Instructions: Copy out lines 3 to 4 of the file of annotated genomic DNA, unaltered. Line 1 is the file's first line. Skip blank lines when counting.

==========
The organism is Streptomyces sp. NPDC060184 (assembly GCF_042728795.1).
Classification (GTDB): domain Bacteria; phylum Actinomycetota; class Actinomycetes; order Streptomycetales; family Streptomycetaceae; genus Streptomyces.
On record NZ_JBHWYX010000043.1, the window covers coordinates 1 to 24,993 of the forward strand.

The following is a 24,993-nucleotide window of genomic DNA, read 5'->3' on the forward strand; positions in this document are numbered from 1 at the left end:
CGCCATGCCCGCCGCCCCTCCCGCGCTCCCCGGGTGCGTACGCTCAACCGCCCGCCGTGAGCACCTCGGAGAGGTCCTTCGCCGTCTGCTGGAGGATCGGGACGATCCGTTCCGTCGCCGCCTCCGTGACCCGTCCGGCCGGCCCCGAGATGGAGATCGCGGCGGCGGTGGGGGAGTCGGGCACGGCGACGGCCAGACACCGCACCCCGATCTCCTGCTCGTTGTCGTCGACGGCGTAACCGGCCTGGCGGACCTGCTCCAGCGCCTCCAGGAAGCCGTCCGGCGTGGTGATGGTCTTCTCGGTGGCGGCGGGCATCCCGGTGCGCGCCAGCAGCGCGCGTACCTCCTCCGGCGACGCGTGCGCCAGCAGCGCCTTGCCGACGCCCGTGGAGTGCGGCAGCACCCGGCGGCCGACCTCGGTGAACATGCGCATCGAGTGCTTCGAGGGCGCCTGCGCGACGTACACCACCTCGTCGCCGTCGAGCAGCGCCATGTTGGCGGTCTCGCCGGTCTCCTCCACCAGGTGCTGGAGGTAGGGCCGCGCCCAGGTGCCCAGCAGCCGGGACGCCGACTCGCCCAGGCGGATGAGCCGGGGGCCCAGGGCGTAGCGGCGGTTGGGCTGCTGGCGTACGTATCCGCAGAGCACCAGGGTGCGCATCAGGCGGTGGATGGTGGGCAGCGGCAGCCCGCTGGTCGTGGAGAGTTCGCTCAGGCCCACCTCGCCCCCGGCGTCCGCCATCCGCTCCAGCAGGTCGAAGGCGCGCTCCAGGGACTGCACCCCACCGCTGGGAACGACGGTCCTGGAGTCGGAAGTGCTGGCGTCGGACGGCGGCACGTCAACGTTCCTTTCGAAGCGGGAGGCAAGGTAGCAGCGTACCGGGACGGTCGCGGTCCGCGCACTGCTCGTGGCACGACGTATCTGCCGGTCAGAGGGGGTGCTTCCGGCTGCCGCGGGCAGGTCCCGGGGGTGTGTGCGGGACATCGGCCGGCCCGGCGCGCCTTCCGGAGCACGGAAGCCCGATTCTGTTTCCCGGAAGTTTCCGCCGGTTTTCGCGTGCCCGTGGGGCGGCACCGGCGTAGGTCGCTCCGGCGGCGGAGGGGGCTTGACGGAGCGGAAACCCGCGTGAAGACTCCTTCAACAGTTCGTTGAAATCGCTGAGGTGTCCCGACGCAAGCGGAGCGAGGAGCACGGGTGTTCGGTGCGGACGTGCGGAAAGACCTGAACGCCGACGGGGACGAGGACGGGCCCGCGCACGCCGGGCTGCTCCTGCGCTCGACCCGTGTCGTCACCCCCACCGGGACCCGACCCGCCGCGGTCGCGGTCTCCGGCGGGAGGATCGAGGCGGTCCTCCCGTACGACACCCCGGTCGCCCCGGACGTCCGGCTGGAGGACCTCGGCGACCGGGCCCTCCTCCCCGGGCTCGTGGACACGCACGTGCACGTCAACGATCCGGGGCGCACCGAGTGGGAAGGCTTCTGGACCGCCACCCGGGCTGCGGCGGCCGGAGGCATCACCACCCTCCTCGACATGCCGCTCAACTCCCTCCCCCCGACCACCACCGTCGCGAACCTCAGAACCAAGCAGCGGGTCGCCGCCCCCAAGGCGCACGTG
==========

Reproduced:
On record NZ_JBHWYX010000043.1, the window covers coordinates 1 to 24,993 of the forward strand.

The following is a 24,993-nucleotide window of genomic DNA, read 5'->3' on the forward strand; positions in this document are numbered from 1 at the left end: